Lookup NU author(s): Dr Chris Redfern
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During the night of 29-30 October 1995, over 600 Redwings Turdus iliacus died as a result of flying into the lighthouse at Bardsey, Gwynedd, North Wales. These migrating birds were used to investigate fat levels in relation to age, sex, biometrics and pectoral muscle mass. Wing length was the best single linear measure of size and mean wing length of males was 2.5 mm greater than that of females. Body mass of the casualties declined during the night and the mean body mass of birds arriving towards the end of the night was 1.5 g lower than that of the first arrivals. Fat deposits at different body sites were significantly correlated with each other and with body mass, and, by extrapolation, the mass of intra-abdominal fat remaining would be significant when other fat deposits have been depleted. Fat in the tracheal pit (the claviculo-coracoid fat body) demonstrated the best correlation with body mass and was linearly correlated with visual fat scores. Fat was also present in the pectoral muscle but did not make a significant contribution to overall body mass. Two-thirds of the variation in body mass was accounted for by wing length, the mass of claviculo-coracoid fat and the lean-dry mass of pectoral muscle. Claviculo-coracoid fat and lean pectoral-muscle mass contributed independently to overall body mass. These data support the view that increase in fat in relation to migration is accompanied by an increase in protein or lean muscle mass, but suggest that these are controlled independently.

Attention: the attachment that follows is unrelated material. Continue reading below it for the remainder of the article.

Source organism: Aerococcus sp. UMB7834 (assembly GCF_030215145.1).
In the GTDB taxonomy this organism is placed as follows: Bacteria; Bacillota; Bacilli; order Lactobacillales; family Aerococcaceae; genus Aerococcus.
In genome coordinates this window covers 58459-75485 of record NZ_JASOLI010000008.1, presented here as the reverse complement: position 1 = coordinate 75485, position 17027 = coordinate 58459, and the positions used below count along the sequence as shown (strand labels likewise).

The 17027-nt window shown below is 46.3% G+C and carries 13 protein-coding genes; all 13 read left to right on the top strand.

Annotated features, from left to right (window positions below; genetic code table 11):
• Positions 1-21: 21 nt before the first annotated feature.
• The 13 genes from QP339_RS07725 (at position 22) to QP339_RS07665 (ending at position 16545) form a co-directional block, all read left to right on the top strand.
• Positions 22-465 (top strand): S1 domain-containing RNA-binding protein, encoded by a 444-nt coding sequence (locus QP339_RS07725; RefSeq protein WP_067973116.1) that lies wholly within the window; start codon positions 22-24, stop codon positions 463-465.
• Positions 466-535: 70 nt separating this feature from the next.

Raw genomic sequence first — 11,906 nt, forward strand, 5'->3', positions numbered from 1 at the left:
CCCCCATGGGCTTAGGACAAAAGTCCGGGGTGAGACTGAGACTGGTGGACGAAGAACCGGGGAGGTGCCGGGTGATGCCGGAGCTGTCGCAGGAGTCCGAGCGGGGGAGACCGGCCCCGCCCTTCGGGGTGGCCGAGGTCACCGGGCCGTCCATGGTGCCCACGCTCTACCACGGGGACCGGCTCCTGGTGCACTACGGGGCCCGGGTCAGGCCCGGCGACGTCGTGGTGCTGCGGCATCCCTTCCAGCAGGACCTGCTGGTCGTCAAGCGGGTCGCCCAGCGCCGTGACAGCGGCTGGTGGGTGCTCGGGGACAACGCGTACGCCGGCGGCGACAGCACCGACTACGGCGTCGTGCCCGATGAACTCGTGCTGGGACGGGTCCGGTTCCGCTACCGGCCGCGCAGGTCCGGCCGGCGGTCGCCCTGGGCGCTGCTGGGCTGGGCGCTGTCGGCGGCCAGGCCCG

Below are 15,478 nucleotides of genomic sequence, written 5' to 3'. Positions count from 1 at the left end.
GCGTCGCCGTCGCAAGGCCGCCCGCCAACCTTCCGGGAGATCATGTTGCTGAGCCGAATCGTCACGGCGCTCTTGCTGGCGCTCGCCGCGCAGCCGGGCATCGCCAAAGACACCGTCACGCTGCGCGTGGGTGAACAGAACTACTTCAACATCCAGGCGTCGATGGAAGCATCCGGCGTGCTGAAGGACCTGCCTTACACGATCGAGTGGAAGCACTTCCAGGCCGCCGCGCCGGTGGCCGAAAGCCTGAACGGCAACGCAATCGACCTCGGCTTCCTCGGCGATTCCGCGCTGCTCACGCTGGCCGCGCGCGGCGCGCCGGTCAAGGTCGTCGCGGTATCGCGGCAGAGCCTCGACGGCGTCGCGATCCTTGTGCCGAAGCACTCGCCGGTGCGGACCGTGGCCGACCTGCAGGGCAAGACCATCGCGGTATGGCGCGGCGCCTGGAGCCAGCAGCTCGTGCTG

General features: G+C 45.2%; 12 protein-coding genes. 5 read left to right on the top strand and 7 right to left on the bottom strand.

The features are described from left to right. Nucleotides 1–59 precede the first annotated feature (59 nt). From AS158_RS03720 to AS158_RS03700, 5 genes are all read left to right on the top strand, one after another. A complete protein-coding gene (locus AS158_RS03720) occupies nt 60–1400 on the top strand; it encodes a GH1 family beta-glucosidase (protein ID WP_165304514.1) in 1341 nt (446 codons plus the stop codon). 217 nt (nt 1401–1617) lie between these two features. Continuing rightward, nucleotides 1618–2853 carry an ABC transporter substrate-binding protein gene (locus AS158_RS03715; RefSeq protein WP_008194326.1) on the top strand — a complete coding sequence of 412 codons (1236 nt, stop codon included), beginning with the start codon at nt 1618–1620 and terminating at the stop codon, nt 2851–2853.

Author(s): Redfern, C.P.F., Slough, A., Dean, B., Brice, J., Jones, P.
Publication type: Article
Publication status: Published
Journal: Journal of Avian Biology
Print publication date: 01/06/2000
ISSN (print): 0908-8857
ISSN (electronic): 1600-048X
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